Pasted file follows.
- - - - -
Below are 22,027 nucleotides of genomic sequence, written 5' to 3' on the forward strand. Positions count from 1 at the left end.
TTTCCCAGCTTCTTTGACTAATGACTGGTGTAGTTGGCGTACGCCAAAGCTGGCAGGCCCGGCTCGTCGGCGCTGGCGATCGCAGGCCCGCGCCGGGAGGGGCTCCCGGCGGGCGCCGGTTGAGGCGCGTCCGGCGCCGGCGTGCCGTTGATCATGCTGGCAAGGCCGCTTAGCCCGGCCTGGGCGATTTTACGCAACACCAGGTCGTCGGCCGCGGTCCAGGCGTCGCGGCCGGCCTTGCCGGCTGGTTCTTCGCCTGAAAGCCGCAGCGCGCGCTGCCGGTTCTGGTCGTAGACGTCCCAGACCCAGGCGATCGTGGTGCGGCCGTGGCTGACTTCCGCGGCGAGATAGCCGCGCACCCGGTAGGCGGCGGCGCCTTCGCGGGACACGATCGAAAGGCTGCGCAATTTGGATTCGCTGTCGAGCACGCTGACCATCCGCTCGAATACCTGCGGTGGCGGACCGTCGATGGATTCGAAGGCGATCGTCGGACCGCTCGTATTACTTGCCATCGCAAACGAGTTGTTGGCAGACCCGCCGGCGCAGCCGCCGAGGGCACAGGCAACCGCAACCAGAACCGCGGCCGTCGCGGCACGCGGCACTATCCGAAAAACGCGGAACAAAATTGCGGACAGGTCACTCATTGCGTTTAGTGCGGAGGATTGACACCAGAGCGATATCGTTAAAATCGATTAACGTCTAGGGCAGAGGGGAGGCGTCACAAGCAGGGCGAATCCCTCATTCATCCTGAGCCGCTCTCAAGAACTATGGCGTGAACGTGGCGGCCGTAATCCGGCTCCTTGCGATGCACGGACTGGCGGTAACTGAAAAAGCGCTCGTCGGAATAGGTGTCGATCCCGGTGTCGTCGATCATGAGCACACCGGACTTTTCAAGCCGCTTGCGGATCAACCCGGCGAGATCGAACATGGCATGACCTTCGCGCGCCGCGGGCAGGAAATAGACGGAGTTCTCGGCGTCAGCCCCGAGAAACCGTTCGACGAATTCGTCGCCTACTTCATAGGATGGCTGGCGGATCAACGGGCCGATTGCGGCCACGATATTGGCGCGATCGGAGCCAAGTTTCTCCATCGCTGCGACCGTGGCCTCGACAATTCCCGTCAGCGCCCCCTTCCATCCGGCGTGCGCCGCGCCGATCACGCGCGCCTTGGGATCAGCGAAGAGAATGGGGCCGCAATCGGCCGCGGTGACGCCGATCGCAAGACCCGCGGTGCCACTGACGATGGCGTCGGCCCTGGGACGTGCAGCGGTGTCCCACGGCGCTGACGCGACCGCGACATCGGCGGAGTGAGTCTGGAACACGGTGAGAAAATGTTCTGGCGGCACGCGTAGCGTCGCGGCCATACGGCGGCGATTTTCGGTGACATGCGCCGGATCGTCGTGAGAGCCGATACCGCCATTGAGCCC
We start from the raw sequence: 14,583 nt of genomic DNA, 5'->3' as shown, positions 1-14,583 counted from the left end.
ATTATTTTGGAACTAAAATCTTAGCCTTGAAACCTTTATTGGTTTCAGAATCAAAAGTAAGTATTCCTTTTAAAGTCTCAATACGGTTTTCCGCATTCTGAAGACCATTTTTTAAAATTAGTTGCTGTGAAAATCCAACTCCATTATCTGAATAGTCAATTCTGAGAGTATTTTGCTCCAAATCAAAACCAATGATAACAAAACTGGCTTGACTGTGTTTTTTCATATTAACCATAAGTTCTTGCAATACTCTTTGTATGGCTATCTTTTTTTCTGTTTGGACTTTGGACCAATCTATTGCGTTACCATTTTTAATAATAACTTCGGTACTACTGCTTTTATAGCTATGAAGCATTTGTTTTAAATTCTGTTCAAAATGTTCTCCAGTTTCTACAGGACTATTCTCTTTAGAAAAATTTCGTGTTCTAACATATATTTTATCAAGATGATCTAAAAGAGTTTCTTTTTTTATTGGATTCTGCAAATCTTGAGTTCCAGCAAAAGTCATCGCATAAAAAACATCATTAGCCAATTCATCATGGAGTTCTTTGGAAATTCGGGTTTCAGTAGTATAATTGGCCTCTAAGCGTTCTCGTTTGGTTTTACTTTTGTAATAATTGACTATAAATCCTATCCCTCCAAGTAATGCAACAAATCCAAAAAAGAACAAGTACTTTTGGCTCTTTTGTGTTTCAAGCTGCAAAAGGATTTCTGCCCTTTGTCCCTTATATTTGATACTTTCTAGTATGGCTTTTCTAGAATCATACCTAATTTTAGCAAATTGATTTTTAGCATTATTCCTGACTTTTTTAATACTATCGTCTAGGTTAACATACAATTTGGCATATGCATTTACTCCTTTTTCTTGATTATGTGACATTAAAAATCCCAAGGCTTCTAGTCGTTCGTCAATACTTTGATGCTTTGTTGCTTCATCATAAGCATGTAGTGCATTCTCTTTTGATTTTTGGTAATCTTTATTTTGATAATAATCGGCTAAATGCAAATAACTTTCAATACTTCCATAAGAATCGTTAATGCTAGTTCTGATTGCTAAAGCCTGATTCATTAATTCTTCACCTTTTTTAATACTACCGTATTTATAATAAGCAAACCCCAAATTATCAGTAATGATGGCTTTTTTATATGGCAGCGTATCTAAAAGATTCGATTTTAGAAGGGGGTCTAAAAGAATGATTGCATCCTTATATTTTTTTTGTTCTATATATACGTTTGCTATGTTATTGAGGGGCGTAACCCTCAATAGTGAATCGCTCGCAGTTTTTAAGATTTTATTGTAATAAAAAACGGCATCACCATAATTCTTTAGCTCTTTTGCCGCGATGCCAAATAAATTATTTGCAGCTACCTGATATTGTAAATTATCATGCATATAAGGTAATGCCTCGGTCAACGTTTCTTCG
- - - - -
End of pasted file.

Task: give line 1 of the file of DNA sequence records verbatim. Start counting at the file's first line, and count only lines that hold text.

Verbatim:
Below are 22,027 nucleotides of genomic sequence, written 5' to 3' on the forward strand. Positions count from 1 at the left end.